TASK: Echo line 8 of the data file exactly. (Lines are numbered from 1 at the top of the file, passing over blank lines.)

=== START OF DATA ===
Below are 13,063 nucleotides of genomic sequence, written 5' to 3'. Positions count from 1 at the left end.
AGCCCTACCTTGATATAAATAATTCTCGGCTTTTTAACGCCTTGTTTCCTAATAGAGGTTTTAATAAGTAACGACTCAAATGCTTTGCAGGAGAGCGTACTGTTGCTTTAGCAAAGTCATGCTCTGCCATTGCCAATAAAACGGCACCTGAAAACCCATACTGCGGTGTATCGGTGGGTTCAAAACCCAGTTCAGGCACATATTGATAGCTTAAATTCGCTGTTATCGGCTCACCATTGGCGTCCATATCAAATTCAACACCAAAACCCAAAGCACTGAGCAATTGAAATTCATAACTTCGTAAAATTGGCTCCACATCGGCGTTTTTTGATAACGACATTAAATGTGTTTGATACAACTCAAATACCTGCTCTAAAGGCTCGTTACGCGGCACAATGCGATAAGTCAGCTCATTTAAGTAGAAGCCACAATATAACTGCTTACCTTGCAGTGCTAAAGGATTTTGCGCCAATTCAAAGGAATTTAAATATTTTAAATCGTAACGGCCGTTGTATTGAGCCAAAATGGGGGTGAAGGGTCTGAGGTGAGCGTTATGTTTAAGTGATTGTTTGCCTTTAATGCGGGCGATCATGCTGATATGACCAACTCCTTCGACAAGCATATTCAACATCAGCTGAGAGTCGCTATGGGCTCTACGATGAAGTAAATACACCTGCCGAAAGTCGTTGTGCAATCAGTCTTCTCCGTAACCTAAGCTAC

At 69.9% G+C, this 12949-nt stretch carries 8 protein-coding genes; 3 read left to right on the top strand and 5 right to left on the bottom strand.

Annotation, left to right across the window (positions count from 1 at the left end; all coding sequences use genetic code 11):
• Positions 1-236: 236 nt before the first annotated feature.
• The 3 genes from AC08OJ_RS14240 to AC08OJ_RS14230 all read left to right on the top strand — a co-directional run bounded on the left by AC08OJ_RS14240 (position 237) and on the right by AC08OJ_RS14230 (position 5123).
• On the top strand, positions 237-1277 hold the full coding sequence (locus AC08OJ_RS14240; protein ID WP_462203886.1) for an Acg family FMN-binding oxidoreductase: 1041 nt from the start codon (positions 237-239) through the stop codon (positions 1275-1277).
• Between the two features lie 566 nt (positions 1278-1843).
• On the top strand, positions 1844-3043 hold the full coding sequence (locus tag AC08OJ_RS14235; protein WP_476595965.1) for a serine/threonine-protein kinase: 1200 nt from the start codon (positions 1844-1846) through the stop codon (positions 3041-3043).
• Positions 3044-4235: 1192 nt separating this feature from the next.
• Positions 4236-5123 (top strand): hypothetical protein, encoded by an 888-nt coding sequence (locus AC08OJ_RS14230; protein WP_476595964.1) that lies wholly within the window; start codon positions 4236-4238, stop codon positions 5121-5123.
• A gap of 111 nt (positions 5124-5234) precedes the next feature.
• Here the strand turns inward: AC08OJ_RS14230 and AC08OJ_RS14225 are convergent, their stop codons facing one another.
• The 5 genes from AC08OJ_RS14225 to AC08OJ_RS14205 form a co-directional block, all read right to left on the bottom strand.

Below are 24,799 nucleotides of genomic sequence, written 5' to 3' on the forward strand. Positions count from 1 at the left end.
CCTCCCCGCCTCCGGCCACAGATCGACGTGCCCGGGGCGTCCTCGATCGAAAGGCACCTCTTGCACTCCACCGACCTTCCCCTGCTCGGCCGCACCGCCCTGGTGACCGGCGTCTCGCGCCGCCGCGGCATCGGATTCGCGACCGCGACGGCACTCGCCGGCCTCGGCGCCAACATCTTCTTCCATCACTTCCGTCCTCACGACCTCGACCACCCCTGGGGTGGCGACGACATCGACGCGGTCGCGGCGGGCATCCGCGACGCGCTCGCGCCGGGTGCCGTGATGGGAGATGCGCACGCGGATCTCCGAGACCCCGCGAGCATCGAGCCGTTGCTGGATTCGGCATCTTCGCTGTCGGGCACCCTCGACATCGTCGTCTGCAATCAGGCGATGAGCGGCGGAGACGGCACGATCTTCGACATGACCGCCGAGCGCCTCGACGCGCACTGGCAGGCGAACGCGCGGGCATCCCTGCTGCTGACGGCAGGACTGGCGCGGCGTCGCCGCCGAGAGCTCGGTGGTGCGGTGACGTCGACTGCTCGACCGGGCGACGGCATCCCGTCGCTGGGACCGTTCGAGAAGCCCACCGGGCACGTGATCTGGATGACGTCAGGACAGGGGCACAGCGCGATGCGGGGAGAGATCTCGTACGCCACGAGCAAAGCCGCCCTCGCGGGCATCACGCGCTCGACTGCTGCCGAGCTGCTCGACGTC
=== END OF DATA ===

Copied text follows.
• Between the two features lie 566 nt (positions 1278-1843).